The exhibition ‘605 prepared dc-motors, cardboard boxes’ curated by Filippo Aldovini, Zimoun’s first solo show in an Italian museum space, presents the public with a corpus of works that exalt the above-defined characteristics, following two main guiding elements: the use of cardboard as a resounding material and the idea of the matrix as an architectural structure. While the former element is not necessarily characteristic of the Swiss artist’s work (there is in fact a widespread use in his installations of plastic, wood, polymers, steel materials, made to resound by motorised mechanisms that move cables, activate tubes of compressed air, turn on fans, shake pendula and spheres, balls of polystyrene or cotton), the latter is at the same time a concept, a language, abstraction and an impacting element of his audio-visual poetics.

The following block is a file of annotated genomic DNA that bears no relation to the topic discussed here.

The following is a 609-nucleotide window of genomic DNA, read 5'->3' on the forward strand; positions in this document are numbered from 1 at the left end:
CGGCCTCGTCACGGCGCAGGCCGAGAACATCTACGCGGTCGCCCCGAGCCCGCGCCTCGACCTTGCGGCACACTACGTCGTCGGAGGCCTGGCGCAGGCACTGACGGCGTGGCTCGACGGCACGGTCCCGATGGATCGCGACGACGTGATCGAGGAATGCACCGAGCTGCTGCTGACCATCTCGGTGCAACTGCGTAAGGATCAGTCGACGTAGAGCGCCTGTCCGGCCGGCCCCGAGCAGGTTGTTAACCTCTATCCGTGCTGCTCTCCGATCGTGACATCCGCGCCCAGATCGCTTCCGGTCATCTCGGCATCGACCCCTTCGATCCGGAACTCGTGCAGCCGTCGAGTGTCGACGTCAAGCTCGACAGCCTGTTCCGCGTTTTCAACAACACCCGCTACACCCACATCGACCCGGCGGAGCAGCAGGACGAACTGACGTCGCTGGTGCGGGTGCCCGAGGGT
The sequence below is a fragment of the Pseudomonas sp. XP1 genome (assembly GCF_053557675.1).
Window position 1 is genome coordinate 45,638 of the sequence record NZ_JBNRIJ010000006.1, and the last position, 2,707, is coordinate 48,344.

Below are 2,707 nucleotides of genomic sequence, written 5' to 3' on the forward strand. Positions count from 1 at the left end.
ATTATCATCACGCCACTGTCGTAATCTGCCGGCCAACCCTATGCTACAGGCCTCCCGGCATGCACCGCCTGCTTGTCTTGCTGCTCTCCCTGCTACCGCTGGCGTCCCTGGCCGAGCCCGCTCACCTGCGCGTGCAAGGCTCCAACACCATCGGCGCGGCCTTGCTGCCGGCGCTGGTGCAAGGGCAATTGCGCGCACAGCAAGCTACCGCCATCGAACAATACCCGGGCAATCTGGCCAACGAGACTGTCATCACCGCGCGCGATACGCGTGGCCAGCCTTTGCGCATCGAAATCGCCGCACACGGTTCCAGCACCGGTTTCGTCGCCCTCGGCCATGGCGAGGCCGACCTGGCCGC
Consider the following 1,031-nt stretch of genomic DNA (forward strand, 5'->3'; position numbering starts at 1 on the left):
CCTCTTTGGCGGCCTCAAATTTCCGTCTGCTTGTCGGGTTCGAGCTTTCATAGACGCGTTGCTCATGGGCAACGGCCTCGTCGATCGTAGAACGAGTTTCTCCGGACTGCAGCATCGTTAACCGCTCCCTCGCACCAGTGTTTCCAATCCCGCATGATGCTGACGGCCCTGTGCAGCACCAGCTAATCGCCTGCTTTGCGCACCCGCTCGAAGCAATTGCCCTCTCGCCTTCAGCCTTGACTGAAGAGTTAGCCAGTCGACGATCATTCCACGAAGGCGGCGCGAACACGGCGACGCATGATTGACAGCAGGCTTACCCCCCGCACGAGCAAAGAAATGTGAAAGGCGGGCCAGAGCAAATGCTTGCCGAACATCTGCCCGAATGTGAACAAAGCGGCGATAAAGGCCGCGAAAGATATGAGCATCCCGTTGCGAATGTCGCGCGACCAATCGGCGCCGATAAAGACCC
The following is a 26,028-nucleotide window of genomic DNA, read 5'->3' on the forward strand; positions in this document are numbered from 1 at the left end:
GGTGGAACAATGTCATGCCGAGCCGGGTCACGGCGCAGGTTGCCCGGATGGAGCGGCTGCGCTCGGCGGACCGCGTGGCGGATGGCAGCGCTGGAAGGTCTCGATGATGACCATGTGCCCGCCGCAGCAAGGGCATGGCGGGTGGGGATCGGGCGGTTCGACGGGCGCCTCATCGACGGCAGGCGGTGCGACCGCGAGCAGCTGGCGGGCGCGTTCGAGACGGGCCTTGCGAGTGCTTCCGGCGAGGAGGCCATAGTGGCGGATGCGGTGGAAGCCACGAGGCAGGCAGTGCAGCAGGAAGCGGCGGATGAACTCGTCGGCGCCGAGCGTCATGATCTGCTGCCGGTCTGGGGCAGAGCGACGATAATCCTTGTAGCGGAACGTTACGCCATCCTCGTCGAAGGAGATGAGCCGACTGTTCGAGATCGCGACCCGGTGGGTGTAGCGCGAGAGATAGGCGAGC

Thus, while the towering ‘149 prepared dc-motors, cotton balls, cardboard boxes 60x60x60cm’ immerses onlookers in an architectural panopticon (one made up of the multiplication within a cylindrical space of single sound elements which, in their complexity, are reminiscent of a living organism spying on us, observing us) which fascinates us and unsettles us at the same time, ‘130 prepared dc-motors, wire isolated, cardboard boxes 30x30x5cm’ pushes back the perceptive limits of the spectator even further within an almost laboratorial, clinical environment: an algorithmic universe made up of precise, minuscule and predetermined mechanisms and behaviours, inhabited by living structures that are generated or which evolve ceaselessly, either by chance or through a chain reaction. For Zimoun, the idea of the matrix appears to be something of an obsession: matrices are the works overall; they exist within the works themselves, or the works are inserted within other matrices that serve as frames.